Circulation Ebbs at Nation's Newspapers

By Fitzgerald, Mark | Editor & Publisher, November 7, 1998 | Go to article overview

Circulation Ebbs at Nation's Newspapers

Fitzgerald, Mark, Editor & Publisher

Hot news leaves total circulation cold, despite some big gainers

Not even the combined efforts of Kenneth Staff, Sammy Sosa and Mark McGwire could keep overall newspaper circulation from falling back after a promising uptick in the spring.

Despite baseball's home run chase, the much-ballyhooed publication of the Starr report on the White House sex scandal and other high-interest news, circulation flattened out over the six months ended Sept. 30, the latest Fas-Fax report from the Audit Bureau of Circulations shows.

Overall, daily circulation was down 0.3% for the 816 general-interest newspapers reporting in this Fas-Fax, according to an analysis by the Newspaper Association of America. The news is particularly disappointing because it follows a reporting period when an overall increase of not quite 1% was hailed as a sign that newspaper sales might be turning around.

"I don't think the recent results signify a sea-change," NAA president and CEO John F. Sturm said. "But we were hoping after last spring that we'd be seeing more of a trend upward."

Circulation on Sundays -- the one day when the growing numbers of casual readers once could be counted on to buy a paper -- showed yet another decline in what has become a decade-long slump. NAA's analysis showed Sunday circulation overall was off 0.8%.

At the same time, the report was good news for bigger papers. And the bigger the paper, the more likely it was to gain: In the 100,000-250,000 circulation range, NAA found, 51% reported gains; between 250,000 and 500,000, 62% of papers increased circulation, and among papers over 500,000, fully 67% recorded a sales increase.

Among the top 25 daily papers, 16 reported circulation increases -- the first time in this decade that these big-city circulations have increased for two consecutive reporting periods.

The biggest single winner was No. 25: the Denver Rocky Mountain News added an average 29,024 copies - a 9.6% gain -- for daily circulation of 331,978. The surge put it within 10,000 copies of the rival Denver Post, which added 4,138 copies, or 1.2%, for daily circulation of 341,544. Both Denver papers posted Sunday increases. The Rocky gained 17,453, or 4.2%, to 432,931, while the Post gained 13,477, or 2.9%, to 484,657.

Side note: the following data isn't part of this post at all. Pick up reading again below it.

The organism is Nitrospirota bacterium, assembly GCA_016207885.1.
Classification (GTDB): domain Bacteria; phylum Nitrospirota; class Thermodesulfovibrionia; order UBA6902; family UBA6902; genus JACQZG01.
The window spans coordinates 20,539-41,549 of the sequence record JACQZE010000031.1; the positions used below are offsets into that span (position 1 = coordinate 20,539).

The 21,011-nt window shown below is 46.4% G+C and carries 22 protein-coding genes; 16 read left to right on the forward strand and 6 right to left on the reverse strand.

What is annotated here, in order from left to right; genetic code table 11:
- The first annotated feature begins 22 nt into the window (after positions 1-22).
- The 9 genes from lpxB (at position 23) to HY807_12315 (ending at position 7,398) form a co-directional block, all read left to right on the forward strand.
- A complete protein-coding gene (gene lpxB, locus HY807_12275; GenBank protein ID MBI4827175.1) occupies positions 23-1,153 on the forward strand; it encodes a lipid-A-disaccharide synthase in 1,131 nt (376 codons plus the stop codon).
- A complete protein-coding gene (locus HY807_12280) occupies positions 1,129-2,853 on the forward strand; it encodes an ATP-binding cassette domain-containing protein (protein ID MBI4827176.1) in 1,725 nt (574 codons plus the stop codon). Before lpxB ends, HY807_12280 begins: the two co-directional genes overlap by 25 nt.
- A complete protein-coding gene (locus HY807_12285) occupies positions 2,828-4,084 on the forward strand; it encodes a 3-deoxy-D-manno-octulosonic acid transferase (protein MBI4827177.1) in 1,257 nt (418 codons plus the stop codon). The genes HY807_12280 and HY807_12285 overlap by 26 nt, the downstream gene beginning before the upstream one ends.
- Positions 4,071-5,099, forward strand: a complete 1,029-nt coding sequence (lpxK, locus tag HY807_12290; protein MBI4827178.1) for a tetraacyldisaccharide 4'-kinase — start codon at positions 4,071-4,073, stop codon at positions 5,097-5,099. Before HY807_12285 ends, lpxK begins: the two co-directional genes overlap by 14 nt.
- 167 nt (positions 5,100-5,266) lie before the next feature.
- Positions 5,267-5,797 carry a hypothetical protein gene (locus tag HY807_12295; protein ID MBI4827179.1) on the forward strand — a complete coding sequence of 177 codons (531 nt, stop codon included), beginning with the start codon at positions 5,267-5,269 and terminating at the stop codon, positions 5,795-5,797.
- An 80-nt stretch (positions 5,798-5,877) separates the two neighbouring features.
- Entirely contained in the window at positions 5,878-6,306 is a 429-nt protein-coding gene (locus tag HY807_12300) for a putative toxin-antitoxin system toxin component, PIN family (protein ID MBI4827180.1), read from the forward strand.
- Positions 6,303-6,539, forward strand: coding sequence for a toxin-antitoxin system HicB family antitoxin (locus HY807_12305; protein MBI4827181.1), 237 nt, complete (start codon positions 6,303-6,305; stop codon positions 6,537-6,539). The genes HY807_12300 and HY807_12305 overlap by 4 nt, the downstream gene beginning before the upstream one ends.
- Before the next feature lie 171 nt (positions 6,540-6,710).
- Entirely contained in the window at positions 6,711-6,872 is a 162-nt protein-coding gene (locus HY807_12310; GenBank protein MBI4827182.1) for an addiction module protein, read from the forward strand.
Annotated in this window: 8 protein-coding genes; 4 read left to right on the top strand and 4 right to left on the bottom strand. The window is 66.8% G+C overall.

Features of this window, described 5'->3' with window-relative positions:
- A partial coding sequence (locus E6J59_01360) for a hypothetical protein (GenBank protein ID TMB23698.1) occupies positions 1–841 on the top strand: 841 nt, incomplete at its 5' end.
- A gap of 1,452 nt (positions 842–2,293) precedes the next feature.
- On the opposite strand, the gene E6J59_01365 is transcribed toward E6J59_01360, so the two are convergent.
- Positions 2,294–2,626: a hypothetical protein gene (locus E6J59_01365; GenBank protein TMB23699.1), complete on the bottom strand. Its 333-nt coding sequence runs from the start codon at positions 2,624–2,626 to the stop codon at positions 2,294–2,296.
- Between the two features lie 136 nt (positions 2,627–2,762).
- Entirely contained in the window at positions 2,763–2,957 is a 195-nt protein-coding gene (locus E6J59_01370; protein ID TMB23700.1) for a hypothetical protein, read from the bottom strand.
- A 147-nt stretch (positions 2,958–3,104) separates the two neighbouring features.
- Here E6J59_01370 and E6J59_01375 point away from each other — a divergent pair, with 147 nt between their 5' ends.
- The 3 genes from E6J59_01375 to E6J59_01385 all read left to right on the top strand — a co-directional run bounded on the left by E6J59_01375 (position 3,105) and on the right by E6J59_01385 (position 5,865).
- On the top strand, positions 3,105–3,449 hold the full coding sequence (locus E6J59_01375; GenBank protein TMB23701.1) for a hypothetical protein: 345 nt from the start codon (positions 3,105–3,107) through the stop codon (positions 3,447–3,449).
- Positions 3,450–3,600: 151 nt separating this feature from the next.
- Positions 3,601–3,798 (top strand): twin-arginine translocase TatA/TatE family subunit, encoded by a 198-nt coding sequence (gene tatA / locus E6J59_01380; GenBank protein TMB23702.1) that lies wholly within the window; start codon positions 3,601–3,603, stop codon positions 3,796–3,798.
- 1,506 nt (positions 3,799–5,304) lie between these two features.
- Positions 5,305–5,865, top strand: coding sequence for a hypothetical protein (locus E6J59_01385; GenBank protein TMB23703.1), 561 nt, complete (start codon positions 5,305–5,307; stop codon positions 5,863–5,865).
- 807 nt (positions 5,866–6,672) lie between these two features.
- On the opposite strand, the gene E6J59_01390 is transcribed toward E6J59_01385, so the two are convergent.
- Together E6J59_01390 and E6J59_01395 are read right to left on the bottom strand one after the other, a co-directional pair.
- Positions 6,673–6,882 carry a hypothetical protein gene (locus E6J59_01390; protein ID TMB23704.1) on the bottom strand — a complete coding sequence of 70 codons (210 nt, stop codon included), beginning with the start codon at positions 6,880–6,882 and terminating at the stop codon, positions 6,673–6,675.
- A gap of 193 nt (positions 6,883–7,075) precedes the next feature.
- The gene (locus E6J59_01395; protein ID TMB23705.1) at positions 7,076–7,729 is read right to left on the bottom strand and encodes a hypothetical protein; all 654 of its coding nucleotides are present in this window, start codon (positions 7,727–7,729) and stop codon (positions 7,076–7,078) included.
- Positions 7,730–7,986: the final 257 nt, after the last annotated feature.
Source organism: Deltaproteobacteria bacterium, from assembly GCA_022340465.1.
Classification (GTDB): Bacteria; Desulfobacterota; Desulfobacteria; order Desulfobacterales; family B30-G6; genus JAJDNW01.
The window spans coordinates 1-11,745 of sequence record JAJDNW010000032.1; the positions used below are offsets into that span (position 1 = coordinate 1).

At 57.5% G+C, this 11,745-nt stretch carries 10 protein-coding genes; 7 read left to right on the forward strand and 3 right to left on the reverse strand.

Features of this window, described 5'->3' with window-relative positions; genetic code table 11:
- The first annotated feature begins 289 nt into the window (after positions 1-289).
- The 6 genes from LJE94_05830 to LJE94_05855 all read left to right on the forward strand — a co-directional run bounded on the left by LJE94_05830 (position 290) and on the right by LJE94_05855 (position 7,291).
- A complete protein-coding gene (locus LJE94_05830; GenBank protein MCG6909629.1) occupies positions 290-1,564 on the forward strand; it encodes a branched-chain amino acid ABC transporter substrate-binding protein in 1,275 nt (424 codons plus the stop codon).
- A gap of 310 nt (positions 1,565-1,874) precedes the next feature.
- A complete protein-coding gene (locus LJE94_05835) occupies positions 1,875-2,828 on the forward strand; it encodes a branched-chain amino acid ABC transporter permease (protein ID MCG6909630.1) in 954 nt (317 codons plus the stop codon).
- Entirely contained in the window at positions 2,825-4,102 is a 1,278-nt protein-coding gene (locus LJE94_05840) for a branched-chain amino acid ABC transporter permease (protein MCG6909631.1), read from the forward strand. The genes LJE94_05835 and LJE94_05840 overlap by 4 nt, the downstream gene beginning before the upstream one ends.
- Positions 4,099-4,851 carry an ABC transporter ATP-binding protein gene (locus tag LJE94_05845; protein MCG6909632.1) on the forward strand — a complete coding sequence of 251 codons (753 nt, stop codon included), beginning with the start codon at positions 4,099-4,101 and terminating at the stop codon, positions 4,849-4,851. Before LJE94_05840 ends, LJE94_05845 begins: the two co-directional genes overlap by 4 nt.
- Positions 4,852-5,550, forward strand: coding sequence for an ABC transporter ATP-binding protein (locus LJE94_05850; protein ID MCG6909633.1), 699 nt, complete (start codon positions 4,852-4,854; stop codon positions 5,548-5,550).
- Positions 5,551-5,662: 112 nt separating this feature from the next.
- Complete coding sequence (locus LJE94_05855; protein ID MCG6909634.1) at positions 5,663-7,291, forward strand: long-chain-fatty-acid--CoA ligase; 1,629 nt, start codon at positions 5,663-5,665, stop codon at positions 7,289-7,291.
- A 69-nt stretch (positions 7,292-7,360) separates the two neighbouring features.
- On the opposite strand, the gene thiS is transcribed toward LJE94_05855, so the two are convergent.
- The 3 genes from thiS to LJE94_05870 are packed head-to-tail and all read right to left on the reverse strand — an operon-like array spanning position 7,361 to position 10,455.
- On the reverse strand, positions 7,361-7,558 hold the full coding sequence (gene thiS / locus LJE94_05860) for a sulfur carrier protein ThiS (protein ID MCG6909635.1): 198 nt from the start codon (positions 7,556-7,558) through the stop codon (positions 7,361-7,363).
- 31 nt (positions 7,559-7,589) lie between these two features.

News publisher Larry Strutton characterized the improvement as a dramatic payoff for its radical "Front Range" strategy. In 1996, the E.W. Scripps Co-owned tabloid essentially abandoned its statewide circulation to build its numbers - and attractiveness to advertisers in the Denver metro area and the growth corridors along Interstates 25 and 70. "It's gratifying to see that the strategy of focusing on the Front Range is paying off and that, as promised, we're not only gaining circulation, but we're doing it in the area that most benefits advertisers," Strutton said.

Also making good on a promise to increase circulation was the Los Angeles Times, which increased daily sales an average 17,363 copies, or 1.7%, to 1,067,540.

USA Today reported its circulation Mondays through Thursdays was up an average 23,763 copies, to 1,653,428. If the Friday edition, which stays in news boxes for three days, were considered a Sunday paper, it would dwarf the current leader, the New York Times. The Friday USA Today sells 2,083,213 copies up 33,503, or 1.6%, over the year compared to 1,627,099 copies of the Sunday Times, which declined 31,619, or 1.9% in the same period.

USA Today also remains the champ of bulk sales, which were reported in Fas-Fax for the first time. During the week, it reported an average 467,871 copies in so-called third-party sales. Over the weekend, the number is 505,233. The New York Times reported an average 15,213 bulk copies during the week.

Among the biggest percentage gainers was the Minneapolis based Star Tribune, which was up 3.3% by adding 12,950 copies for a total of 400,362. …

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